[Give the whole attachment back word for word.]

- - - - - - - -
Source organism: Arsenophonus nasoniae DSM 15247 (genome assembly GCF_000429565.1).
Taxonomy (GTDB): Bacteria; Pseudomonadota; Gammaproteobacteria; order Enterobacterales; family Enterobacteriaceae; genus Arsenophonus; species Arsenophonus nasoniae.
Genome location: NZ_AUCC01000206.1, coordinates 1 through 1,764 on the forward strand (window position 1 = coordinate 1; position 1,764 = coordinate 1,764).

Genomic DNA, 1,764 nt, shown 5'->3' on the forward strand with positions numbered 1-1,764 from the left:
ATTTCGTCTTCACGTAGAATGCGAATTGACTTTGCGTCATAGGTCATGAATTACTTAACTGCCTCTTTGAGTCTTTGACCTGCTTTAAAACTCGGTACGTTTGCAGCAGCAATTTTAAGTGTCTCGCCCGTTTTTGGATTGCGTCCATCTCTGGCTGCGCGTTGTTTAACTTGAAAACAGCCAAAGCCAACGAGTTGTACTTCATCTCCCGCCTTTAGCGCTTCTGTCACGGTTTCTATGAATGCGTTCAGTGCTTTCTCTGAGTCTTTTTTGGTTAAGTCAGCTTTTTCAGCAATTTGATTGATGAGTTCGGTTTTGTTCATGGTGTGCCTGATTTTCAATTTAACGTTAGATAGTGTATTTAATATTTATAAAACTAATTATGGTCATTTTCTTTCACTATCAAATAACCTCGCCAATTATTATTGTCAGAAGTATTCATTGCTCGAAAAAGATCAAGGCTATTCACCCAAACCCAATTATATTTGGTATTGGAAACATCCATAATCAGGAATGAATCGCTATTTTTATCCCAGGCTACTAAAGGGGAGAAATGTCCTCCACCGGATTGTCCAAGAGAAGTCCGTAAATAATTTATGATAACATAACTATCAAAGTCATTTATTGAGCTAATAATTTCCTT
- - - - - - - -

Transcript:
Source organism: Arsenophonus nasoniae DSM 15247 (genome assembly GCF_000429565.1).
Taxonomy (GTDB): Bacteria; Pseudomonadota; Gammaproteobacteria; order Enterobacterales; family Enterobacteriaceae; genus Arsenophonus; species Arsenophonus nasoniae.
Genome location: NZ_AUCC01000206.1, coordinates 1 through 1,764 on the forward strand (window position 1 = coordinate 1; position 1,764 = coordinate 1,764).

Genomic DNA, 1,764 nt, shown 5'->3' on the forward strand with positions numbered 1-1,764 from the left:
ATTTCGTCTTCACGTAGAATGCGAATTGACTTTGCGTCATAGGTCATGAATTACTTAACTGCCTCTTTGAGTCTTTGACCTGCTTTAAAACTCGGTACGTTTGCAGCAGCAATTTTAAGTGTCTCGCCCGTTTTTGGATTGCGTCCATCTCTGGCTGCGCGTTGTTTAACTTGAAAACAGCCAAAGCCAACGAGTTGTACTTCATCTCCCGCCTTTAGCGCTTCTGTCACGGTTTCTATGAATGCGTTCAGTGCTTTCTCTGAGTCTTTTTTGGTTAAGTCAGCTTTTTCAGCAATTTGATTGATGAGTTCGGTTTTGTTCATGGTGTGCCTGATTTTCAATTTAACGTTAGATAGTGTATTTAATATTTATAAAACTAATTATGGTCATTTTCTTTCACTATCAAATAACCTCGCCAATTATTATTGTCAGAAGTATTCATTGCTCGAAAAAGATCAAGGCTATTCACCCAAACCCAATTATATTTGGTATTGGAAACATCCATAATCAGGAATGAATCGCTATTTTTATCCCAGGCTACTAAAGGGGAGAAATGTCCTCCACCGGATTGTCCAAGAGAAGTCCGTAAATAATTTATGATAACATAACTATCAAAGTCATTTATTGAGCTAATAATTTCCTT